Resisting against coronavirus laws

Mountaineer

Kingfisher
Gold Member
I promised myself at the beginning of all this b.s. I would NOT wear a mask. I have stayed true to that personal oath, and though I get harassed by these Karen store clerks on the daily, I cannot stray from the promise that I made to myself to not buy into this (obvious) social conditioning while having our rights stolen from every sector of life.
I made the same promise. I wore a paper bag for a few outings, after that without mask, I don't carry it also. I will not take part in this paranoia. If we are so meek that we cannot stand up to this mask bullshit how can we stand up to a real threat in the future? Resistance really has to start from day one.
 

Magnus Stout

Sparrow
Well, in Michigan (Detroit area) they don’t play. I’ve been stopped cold at both of my favorite hardware stores. I considered ignoring, but that would make me guilty of trespassing and misdemeanor violation of Dictatrix Whitmer.

Budoslavic’s recent posts about tracking are chilling. I am not going to do that. Luckily the web of law in America (fed, states & local) makes that more difficult. That’s why they’re focusing on an automated cell phone method of tracing through the tech giants (you already “agree” through their TOS for whatever they want to do).

Remember the pirate political party that was in the news? We should start a “no forced tracking & vaccines” political party. We can win the narrative on this because force-injecting chemicals (and RNA?) into your arm is sick & degenerate. Plus, the memes would write themselves & you could use the pro-abortion language against them (how delightful).
 

Papaya

Crow
Gold Member
We can win the narrative on this because force-injecting chemicals (and RNA?) into your arm is sick & degenerate.
In other words win people by "facts over feelings".


Fear and mediocrity forged together combine to make for a really dense and rigid material thats impervious to anything other than greater fear and maybe an easier mediocrity
 
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Easy_C

Crow
Yep. There's a reason that the biggest traction against this thing came from a rather sketchy documentary that did a really, really, good job of making everything seem scary.
 
Have you been denied entry to a store from not wearing a mask? Has a doorman blocked you physically from entering? Has a security guard approached you while shopping that must put on the mask? Curious how you would deal with those scenarios.


I have not been prevented from doing my usual shopping, but I have to constantly hold my ground and state I CAN enter unmasked. Sometimes I have to wait to speak with the manager. I have a very helpful print-out that my father found online, stating those who have a medical condition are legally exempt from wearing masks. And remember; legally, you never need to disclose your medical condition to anyone! ADA laws and the HPPA privacy act ensure that you don't have to tell anyone a word about your medical issues.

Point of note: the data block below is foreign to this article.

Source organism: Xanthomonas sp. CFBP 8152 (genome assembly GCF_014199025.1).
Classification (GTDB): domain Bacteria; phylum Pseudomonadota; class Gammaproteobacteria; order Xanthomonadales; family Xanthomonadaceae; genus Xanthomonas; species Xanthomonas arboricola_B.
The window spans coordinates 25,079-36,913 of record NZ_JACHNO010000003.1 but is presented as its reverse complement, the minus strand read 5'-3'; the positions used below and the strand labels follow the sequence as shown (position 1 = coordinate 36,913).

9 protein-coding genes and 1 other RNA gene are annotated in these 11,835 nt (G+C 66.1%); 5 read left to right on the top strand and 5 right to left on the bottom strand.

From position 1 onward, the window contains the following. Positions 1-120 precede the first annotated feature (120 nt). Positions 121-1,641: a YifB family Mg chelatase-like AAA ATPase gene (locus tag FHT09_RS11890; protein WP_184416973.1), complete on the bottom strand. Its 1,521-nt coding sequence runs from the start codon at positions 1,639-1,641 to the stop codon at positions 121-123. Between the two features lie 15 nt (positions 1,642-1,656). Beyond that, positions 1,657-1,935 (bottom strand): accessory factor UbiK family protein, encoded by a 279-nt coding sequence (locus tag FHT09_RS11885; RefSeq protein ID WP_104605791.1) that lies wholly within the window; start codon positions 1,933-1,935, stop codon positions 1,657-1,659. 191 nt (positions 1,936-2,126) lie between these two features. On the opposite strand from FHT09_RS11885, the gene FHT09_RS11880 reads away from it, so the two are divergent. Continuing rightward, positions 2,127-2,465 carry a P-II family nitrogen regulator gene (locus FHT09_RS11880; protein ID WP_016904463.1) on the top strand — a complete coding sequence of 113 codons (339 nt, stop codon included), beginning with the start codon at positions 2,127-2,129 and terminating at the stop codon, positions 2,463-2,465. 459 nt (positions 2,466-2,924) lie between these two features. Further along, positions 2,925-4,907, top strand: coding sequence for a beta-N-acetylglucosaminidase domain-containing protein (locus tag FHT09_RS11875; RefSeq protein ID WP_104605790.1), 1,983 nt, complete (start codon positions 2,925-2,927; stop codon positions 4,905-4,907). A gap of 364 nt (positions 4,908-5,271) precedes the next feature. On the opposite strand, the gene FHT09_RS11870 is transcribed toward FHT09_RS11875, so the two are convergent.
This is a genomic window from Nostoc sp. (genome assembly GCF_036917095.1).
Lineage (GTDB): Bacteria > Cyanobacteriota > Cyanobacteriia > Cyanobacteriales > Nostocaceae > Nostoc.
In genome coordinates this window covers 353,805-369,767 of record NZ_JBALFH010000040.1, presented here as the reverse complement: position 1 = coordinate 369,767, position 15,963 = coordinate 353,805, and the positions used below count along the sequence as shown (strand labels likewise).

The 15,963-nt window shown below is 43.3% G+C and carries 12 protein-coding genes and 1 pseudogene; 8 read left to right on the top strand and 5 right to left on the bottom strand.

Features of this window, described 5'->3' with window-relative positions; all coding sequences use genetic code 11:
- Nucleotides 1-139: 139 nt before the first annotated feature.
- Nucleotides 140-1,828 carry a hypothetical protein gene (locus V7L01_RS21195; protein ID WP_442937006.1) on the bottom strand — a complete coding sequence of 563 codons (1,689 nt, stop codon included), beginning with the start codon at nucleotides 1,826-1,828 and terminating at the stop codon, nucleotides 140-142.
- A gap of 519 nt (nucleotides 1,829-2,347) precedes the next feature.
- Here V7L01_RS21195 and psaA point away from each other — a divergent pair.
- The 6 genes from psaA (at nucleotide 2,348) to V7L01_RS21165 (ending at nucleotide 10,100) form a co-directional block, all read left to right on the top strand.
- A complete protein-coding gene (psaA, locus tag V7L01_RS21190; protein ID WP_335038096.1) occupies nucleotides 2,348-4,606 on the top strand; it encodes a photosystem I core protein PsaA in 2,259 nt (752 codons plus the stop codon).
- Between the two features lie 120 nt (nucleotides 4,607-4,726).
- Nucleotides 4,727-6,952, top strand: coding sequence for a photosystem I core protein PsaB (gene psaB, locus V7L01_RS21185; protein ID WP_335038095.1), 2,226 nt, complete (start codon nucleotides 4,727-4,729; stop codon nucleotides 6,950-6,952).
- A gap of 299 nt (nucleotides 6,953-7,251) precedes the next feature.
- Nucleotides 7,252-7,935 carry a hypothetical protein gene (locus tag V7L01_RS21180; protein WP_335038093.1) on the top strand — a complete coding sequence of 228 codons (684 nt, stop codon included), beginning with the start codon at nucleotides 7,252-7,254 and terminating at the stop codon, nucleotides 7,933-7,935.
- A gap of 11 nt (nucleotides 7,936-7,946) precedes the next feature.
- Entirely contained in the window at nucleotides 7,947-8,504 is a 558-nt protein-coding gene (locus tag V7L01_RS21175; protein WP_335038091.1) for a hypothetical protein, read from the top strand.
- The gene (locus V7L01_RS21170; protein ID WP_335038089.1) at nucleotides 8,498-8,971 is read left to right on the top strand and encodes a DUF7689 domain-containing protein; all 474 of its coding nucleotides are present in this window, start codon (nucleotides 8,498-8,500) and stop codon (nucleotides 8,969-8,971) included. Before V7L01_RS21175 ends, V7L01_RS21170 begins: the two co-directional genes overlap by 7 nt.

I recently had an appointment with my doctor, and I showed him the card that I carry that highlight the laws on my side. He confirmed it is indeed legally necessary for stores to accommodate me because I am medically exempt from these insane rules. Technically I do have a thing called tachycardia, which is simply someone who has a higher resting heart rate than the average person. Since masks reduce the amount of oxygen we take in, it is therefore very taxing on the heart when these masks are worn. Taxing the old ticker... Not a way to "stay safe." The heart isn't happy when airflow becomes restricted, and the CDC surprisingly agrees. The main suffering comes from going to town and see the plethora of wussy, scared people surrounding me. To think there are so many young men being successfully suppressed; men of military age even, scared into submission, within a mere two months. Over the the *threat* or a *potential* illness! Angry rant aside, I digress...

To answer your questions, I have been granted access to every store I have needed to go to, I haven't had a gnarly or out-there encounter with any store employees, and am met with only minor inconveniences with store clerks since early March. I haven't been turned away thus far. I handle myself well, speak in a brief (yet polite) manner, have a rehearsed speal to tell the Karens so they can just shut up and get the manager, and that always works. Having my print-out saying I'm medically exempt makes it much easier. Simply saying, "Medically, I cannot wear a mask" does the trick 90% of the time when entering a business.

There were two police officers in the Albertsons I frequent last night, and they certainly didn't bother me. Ironically, their presence in the store seemed to make people wait a second before giving me a judgemental glare or pause before finding the manager to "tell on me" (which happens constantly). Surprisingly, I believe those two officers being inside the store ensured everyone left me alone. For one evening, I could actually shop in peace! Being one of the only trailblazers during these times is a role I never expected to accept. But I will stick to my values. This is my minor way to rebel against their fear-mongering. I will not be afraid of the boogy- monster carrying some Black Plague, 2.0 edition. It is not real. It is make-believe. I will not be scared off.
 
One of the ways to resist is to talk to your neighbors. In the example of the NZ app you could have one person on the entire street buy groceries for everyone. I understand that sounds ludicrous and would require a lot of work for everyone but it is one way to resist. As the draconian laws increase we will have to join with others locally in order to avoid these restrictions as much as possible, unless you already have the resources to survive on your own.
Probably won't work in most of NZ. Sense of community way too low. No one gives a shit about others. Perhaps some exceptions.
 

kel

Kingfisher
Now's the time to make community. And maintain it after this bullshit is over. Easier said than done, but it's absolutely necessary.
 
Now's the time to make community. And maintain it after this bullshit is over. Easier said than done, but it's absolutely necessary.